Diamond Jenness Secondary School’s Christmas celebrations Dec. 20 – commonly referred to as Goatfest – raked in more money to support development efforts in the Third World this year than ever.
Students raised $1,124 this year, the most ever recorded by the popular community event. Although in the past the school has funded the purchase of a goat (hence the name) for a family or village in a Third World country, this year, the students and staff organizing the fundraiser decided to go another direction.
“Goats eat everything,” said Anna Cunningham, a member of staff at DJSS who helped organize the event. “That’s a good thing sometimes, but can also be bad. We decided to go with bee hives this year.”
Cunningham added that the decision had been made after consulting the executive director of the Territorial Farmers’ Association, Andrew Cassidy, who had indicated the town might be seeing its own apiary – or bee yard – in the near future.
“It would be good to have that local/international connection,” said Cunningham.
Students raised money by auctioning off all kinds of items, including gingerbread houses, and this year for the first time, stockings full of loot put together by each homeroom class. Cunningham said each stocking had a theme, such as “high roller” filled with movies and gadgets, or “tape” which boasted pretty much anything that came on a roll, including fruit roll-ups.
“The auctions are a lot of fun,” she said. “They can become really a communal event, when there are only two bidders left and the rest of the audience starts taking sides and shoving cash into people’s pockets so they can up their bid.”
Along with auctions, students also provided the entertainment for the day, consisting of a variety of performances culminating in a spoof of The Lord of the Rings movies played out on stage, aptly named “Bored of the Rings.”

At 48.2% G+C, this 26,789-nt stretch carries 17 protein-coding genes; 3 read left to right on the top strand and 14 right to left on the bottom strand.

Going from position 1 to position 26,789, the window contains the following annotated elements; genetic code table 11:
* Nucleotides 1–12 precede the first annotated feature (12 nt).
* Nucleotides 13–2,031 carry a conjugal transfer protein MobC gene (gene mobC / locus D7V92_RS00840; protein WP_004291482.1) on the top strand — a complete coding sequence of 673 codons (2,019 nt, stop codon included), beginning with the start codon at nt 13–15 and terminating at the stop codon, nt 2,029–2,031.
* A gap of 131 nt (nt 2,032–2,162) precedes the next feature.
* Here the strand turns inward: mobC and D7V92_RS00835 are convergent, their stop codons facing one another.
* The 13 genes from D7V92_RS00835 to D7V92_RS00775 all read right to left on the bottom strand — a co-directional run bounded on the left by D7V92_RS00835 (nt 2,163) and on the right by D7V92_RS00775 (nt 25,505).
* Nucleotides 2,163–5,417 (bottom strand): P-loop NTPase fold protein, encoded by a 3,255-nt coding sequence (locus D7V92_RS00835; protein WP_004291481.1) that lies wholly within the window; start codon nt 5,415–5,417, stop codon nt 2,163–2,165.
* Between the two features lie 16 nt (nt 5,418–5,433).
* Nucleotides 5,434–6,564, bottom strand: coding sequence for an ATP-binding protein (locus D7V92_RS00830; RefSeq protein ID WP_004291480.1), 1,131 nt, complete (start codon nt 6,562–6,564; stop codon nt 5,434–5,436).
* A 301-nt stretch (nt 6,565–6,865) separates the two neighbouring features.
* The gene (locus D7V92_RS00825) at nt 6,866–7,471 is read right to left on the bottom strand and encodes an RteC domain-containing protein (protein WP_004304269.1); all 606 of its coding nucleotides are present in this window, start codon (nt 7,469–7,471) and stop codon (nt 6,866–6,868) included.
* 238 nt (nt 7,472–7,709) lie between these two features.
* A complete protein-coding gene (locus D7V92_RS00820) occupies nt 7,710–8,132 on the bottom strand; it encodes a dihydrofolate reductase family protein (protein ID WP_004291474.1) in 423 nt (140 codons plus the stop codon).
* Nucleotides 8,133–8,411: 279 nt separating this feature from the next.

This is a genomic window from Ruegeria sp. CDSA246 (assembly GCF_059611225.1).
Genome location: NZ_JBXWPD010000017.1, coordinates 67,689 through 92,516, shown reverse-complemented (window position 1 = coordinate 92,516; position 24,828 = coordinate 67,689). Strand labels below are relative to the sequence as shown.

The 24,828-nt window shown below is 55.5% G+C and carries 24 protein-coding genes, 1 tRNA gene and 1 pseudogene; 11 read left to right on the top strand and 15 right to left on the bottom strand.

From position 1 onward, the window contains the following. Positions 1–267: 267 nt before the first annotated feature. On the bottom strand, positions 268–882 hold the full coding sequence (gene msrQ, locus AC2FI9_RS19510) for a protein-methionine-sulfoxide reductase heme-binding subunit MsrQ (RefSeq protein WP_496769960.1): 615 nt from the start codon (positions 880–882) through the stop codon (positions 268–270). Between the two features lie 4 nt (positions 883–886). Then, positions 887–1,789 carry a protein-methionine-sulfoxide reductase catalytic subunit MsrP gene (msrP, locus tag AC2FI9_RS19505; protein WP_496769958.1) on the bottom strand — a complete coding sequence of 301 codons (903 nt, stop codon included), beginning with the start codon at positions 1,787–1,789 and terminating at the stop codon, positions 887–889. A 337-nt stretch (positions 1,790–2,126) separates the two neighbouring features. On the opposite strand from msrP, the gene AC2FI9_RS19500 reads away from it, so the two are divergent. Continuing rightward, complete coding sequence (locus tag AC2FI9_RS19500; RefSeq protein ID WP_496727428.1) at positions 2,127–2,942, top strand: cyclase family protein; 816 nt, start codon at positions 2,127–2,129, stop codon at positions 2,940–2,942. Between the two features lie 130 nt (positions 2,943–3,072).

“It was just bigger and better than it has been in other years,” said Cunningham, likening the process to that of party planning in general. “Whenever you organize any celebration, sometimes it goes great and everyone gets along and has fun, and sometimes no one says anything and it’s done in two hours. This one happened to be great and we’re happy it went well.”
This was also the first year Goatfest garnered a corporate donation – in this case $200 from MSS Ltd. after someone there heard about the fundraiser from a student.
DJSS’s student council was highly involved in the planning and execution of Goatfest, as well as deciding where the money raised would go afterwards. Kyla Milne said that she had seen Goatfest drop in popularity in previous years, but has also witnessed its rise back to the forefront as a community holiday event.
“It’s more lively now than it used to be,” she told The Hub. “It seems like every year it just gets bigger and more interesting.”
Although Goatfest is based in the school, Cunningham said it’s a real community event.
“We get old students coming back for the day and current students bring their families,” she said. “Goatfest is really for everyone.”